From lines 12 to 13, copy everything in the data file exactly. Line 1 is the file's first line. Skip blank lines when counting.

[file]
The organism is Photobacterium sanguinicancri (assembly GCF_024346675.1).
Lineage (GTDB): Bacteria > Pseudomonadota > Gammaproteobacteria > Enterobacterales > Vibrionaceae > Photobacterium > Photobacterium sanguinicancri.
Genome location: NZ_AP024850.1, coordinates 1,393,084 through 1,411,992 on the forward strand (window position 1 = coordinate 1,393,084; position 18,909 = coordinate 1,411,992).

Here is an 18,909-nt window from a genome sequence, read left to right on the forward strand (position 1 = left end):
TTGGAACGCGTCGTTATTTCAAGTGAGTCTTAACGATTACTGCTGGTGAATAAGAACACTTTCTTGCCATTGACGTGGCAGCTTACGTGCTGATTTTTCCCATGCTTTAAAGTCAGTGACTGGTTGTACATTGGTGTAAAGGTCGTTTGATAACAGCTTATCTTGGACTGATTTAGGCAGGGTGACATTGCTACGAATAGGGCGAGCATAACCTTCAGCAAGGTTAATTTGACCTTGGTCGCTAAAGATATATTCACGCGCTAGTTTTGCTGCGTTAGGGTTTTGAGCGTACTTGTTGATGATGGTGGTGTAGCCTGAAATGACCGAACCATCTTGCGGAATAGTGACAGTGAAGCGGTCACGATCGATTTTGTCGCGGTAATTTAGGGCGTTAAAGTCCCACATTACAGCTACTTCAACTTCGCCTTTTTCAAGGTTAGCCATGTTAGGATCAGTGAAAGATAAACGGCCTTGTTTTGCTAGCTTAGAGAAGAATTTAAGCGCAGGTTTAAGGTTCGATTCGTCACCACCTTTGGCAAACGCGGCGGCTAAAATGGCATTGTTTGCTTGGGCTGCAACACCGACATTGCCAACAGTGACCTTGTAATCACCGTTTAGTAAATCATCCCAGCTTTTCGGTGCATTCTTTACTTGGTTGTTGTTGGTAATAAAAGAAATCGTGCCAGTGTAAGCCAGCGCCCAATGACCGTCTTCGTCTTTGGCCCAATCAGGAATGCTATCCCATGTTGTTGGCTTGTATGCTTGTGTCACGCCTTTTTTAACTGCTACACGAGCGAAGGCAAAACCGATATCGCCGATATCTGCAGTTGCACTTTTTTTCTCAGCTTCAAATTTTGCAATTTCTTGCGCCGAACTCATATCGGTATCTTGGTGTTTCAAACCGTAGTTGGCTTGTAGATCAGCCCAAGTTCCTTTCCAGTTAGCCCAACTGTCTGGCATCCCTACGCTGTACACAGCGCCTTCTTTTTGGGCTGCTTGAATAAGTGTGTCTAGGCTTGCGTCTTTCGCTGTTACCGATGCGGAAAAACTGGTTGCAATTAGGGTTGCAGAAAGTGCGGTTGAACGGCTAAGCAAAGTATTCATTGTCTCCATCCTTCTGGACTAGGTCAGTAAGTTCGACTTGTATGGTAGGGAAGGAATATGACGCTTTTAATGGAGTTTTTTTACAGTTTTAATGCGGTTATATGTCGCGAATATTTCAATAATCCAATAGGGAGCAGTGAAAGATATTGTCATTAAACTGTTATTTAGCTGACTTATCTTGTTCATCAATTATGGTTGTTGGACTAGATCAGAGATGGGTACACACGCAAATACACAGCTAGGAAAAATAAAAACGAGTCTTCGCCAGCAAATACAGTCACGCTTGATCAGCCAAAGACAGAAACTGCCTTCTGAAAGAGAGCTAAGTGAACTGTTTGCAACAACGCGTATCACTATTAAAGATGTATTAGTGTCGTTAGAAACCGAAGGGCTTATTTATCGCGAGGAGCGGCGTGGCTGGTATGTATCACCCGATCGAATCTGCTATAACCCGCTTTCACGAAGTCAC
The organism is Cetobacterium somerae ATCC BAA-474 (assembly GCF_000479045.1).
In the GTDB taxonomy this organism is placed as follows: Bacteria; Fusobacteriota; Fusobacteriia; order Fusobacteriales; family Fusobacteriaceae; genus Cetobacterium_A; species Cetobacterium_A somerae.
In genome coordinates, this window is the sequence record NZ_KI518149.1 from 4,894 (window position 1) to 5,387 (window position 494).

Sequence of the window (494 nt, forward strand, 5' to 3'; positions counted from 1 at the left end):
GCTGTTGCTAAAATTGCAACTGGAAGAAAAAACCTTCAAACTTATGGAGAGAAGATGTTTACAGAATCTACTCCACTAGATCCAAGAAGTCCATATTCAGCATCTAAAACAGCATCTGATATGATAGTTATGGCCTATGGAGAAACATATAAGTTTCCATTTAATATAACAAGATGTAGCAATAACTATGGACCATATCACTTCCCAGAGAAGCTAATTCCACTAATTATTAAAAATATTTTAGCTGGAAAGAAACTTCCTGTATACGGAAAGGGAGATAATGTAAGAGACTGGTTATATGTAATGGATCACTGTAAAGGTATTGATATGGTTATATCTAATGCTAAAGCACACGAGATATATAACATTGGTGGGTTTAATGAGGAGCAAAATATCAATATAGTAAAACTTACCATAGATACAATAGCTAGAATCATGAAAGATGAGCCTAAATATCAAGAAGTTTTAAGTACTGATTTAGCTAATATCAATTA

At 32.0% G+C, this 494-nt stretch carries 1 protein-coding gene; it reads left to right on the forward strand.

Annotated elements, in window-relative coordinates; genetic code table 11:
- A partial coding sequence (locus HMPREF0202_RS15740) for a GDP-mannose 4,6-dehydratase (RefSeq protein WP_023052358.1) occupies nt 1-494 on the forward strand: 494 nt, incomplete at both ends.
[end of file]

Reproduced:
Annotated elements, in window-relative coordinates; genetic code table 11:
- A partial coding sequence (locus HMPREF0202_RS15740) for a GDP-mannose 4,6-dehydratase (RefSeq protein WP_023052358.1) occupies nt 1-494 on the forward strand: 494 nt, incomplete at both ends.